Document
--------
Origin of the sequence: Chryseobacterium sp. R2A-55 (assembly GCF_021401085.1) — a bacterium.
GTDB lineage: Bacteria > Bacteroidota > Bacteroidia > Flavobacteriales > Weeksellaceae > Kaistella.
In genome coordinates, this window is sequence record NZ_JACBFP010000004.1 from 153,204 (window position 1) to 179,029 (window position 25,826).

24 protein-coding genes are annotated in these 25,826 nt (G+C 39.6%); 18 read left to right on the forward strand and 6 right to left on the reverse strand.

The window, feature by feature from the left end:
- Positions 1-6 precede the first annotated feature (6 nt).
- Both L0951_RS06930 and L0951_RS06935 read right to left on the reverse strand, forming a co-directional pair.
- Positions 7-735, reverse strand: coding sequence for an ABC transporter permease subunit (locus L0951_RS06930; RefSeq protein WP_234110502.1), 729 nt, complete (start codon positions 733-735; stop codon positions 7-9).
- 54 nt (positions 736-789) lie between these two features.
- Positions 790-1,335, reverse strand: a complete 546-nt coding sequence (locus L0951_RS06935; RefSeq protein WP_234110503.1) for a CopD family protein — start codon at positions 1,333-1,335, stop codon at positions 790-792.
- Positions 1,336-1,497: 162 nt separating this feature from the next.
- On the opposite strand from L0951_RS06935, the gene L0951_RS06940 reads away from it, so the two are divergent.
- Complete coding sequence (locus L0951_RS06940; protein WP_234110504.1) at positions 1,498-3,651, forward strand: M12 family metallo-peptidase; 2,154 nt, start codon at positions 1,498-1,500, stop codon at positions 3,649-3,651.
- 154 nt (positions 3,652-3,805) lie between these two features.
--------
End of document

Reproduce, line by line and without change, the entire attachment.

Origin of the sequence: Chryseobacterium sp. R2A-55 (assembly GCF_021401085.1) — a bacterium.
GTDB lineage: Bacteria > Bacteroidota > Bacteroidia > Flavobacteriales > Weeksellaceae > Kaistella.
In genome coordinates, this window is sequence record NZ_JACBFP010000004.1 from 153,204 (window position 1) to 179,029 (window position 25,826).

24 protein-coding genes are annotated in these 25,826 nt (G+C 39.6%); 18 read left to right on the forward strand and 6 right to left on the reverse strand.

The window, feature by feature from the left end:
- Positions 1-6 precede the first annotated feature (6 nt).
- Both L0951_RS06930 and L0951_RS06935 read right to left on the reverse strand, forming a co-directional pair.
- Positions 7-735, reverse strand: coding sequence for an ABC transporter permease subunit (locus L0951_RS06930; RefSeq protein WP_234110502.1), 729 nt, complete (start codon positions 733-735; stop codon positions 7-9).
- 54 nt (positions 736-789) lie between these two features.
- Positions 790-1,335, reverse strand: a complete 546-nt coding sequence (locus L0951_RS06935; RefSeq protein WP_234110503.1) for a CopD family protein — start codon at positions 1,333-1,335, stop codon at positions 790-792.
- Positions 1,336-1,497: 162 nt separating this feature from the next.
- On the opposite strand from L0951_RS06935, the gene L0951_RS06940 reads away from it, so the two are divergent.
- Complete coding sequence (locus L0951_RS06940; protein WP_234110504.1) at positions 1,498-3,651, forward strand: M12 family metallo-peptidase; 2,154 nt, start codon at positions 1,498-1,500, stop codon at positions 3,649-3,651.
- 154 nt (positions 3,652-3,805) lie between these two features.